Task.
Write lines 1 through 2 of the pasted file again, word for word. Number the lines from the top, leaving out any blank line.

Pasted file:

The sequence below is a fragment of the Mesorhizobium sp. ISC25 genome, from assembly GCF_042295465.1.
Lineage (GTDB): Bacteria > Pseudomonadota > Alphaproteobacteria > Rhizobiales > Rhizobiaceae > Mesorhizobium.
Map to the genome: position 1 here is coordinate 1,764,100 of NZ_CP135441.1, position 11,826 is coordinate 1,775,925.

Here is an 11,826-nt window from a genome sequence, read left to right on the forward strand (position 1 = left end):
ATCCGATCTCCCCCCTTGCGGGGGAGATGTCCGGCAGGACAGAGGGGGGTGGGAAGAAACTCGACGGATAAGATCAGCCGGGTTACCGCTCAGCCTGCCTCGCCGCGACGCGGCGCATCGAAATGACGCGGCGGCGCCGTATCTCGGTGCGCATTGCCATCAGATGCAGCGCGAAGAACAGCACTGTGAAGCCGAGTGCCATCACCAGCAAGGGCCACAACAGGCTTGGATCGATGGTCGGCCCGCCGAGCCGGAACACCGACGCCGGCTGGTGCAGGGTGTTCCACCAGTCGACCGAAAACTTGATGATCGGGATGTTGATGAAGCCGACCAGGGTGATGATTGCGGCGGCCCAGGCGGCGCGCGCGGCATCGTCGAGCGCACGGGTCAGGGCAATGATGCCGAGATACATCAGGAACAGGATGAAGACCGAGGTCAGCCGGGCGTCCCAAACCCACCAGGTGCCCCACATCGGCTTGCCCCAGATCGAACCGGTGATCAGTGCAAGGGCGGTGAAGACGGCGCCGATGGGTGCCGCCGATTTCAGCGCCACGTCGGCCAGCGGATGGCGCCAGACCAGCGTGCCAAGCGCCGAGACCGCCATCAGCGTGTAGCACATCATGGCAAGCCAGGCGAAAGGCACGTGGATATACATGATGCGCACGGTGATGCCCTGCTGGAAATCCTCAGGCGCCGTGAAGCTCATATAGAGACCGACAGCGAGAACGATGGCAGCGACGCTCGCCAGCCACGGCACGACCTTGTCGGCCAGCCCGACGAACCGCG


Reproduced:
The sequence below is a fragment of the Mesorhizobium sp. ISC25 genome, from assembly GCF_042295465.1.
Lineage (GTDB): Bacteria > Pseudomonadota > Alphaproteobacteria > Rhizobiales > Rhizobiaceae > Mesorhizobium.